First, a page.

- Part III – UC and Severe Back Pain: my ongoing struggle with severe back pain + getting a new GI doctor that listened to me and who sent me to a rheumatologist
- Part IV – Sacroiliitis Diagnosis and UC Remission: getting diagnosed with sacroiliitis, getting on Remicade, and finally going into remission (with both my UC and joint disease)
- Part V – The Second UC Flare: my slowly deteriorating health, worsening symptoms, colonoscopy, and my first ER visit
- Part VI – First Hospitalization: my first hospitalization from my second ulcerative colitis flare and my experience with bowel rest and edema (swelling from fluid).
- Part VII – Being on Prednisone for My Second UC Flare Recovery: being on Prednisone for the first time and the various effects it had on my mind and body + adding mercaptopurine (6MP) and allopurinol to my daily routine
- Part VIII – Third UC Flare and Second ER Visit: my third UC Flare experience, symptoms, ER visit, and tests and procedures (CT scan, proctoscopy, etc.)
- Part IX – Recovering From Two Consecutive Flares: being released from the ER and the struggles of recovering from two consecutive UC flares (three months apart)
- UC Planning Realities: Trying to Write and Defend a Thesis: the difficulties in making long-term plans with UC and trying to meet thesis deadlines while in a flare
- Post UC Flare Routine: my post UC flare routine that helped me manage my physical and emotional symptoms
- Body Image and Mental Health with UC: Stop telling me I look great: the connection between body image and mental health and how my experience with ulcerative colitis has complicated my relationship with the two
- Making Travel Plans with UC: the difficulties in making travel plans with UC
- The Nightmare of Ulcerative Colitis: I compare a reoccurring childhood nightmare I had to the nightmare of ulcerative colitis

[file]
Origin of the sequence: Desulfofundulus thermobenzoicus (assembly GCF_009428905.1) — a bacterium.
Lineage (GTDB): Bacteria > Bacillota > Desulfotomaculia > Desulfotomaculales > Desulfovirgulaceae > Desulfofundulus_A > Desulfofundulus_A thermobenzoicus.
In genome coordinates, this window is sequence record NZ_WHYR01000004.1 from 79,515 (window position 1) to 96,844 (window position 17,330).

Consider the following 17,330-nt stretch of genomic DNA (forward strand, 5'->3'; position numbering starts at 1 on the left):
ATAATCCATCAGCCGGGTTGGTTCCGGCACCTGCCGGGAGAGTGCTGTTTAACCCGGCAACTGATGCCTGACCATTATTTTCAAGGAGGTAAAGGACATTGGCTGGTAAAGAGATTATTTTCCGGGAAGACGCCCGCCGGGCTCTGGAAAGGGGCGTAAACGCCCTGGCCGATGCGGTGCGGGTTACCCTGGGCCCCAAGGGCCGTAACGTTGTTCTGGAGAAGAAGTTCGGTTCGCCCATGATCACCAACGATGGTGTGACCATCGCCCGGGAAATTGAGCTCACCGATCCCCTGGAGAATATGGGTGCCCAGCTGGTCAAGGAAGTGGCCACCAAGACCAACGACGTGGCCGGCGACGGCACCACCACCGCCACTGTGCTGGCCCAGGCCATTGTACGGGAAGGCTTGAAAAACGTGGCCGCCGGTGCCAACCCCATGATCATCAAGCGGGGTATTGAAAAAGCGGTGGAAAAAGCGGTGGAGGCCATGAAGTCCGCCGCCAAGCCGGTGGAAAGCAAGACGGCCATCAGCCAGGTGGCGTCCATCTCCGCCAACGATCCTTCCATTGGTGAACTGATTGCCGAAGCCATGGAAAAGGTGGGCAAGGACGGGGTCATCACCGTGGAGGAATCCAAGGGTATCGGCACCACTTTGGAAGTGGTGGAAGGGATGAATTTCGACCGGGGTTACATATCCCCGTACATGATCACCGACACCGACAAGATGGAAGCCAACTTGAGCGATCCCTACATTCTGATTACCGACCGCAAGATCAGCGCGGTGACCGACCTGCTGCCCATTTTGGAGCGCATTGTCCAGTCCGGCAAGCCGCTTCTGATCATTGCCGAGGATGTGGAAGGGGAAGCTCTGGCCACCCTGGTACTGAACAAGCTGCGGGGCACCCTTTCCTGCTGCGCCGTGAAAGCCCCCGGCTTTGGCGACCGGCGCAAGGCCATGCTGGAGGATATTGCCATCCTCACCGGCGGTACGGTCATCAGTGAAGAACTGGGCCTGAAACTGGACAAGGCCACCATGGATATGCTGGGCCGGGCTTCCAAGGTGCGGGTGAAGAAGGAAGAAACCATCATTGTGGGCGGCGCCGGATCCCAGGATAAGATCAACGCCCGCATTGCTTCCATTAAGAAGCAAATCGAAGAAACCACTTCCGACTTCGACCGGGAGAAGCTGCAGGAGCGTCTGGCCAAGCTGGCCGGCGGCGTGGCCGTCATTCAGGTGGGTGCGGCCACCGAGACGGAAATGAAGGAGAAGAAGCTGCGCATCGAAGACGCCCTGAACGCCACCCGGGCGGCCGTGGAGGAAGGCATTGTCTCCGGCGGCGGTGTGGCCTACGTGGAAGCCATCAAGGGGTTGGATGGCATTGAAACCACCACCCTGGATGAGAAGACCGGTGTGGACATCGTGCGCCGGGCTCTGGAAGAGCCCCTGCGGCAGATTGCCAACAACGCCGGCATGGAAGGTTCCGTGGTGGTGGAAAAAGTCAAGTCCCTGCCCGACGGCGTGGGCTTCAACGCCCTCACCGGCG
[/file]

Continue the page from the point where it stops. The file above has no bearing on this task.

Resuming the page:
- Part X – Fourth UC Flare: My fourth UC flare experience, symptoms, hospitalization, tests, procedures, next treatment steps, and recovery
- Hanging Out in Limbo: waiting for experts to weigh in on my situation is like hanging out in limbo – I have no new treatment plan and I don’t know what the future holds
- Part XI – How Losing My Colon is a Transformation and Not a Loss: I’m losing my colon soon. But read about how this is a transformation and not a loss and how I made the decision to remove my colon
- You’ve Just Crossed Over into the Prednisone: Being on prednisone is a lot like being in the Twilight Zone. Things aren’t always what they seem, it can be hard to navigate and understand your surroundings, and often times you feel like you might never come back. Or the even scarier thought: that you might not ever want to come back.
- Recovery Reads: a list of some of my favorite books to read while recovering from UC flares, hospitalizations, and surgeries
- Pre-Surgery Jitters: my pre-surgery jitters in the days leading up to my j-pouch surgery on May 20, 2016, and how I distracted and pampered myself
- Part XII – J-Pouch Surgery: what my j-pouch surgery (proctocolectomy with ileal pouch-anal anastomosis) was like, including prep, surgery, and recovery
- J-Pouch Surgery Recovery: j-pouch surgery recovery is a full-time job with lots of road bumps along the way including bladder problems, dehydration, exhaustion, healing stitches and scars, pain and emotions, and adjusting to life with a stoma and ostomy bag
- Stoma Life: what my stoma life, the three months I lived with an ostomy bag, was like, including the physical and mental adjustments I went through, procedures, and what travel was like
- Part XIII – Pancreatitis: my struggle with pancreatitis including symptoms, tests, my ER and hospital stay, pain management, post-discharge recovery, and pre-op prep
- Part XIV – Ileostomy Takedown Surgery: how my ileostomy takedown surgery went, including prep, the surgery, hospital recovery, and complications
- Part XV – Post Operative Ileus Complications: my painful and scary experience with post operative ileus complications left me very weak, under 100 pounds, malnourished, and very close to death’s door
- Surgery Recovery and Diet Problems: Physical and diet difficulties from post-surgery recovery and complications from pancreatitis, post-operative ileus, and pouchitis
- Everything is Shiny and New
- Hitting the Wall and The Privilege of Scars and Wrinkles
- Experiencing Loss and The Power and Comfort of Creativity
- Hauntings, Superstitions, and Giving Back: Reflecting on Being Hospital Free for 2 Years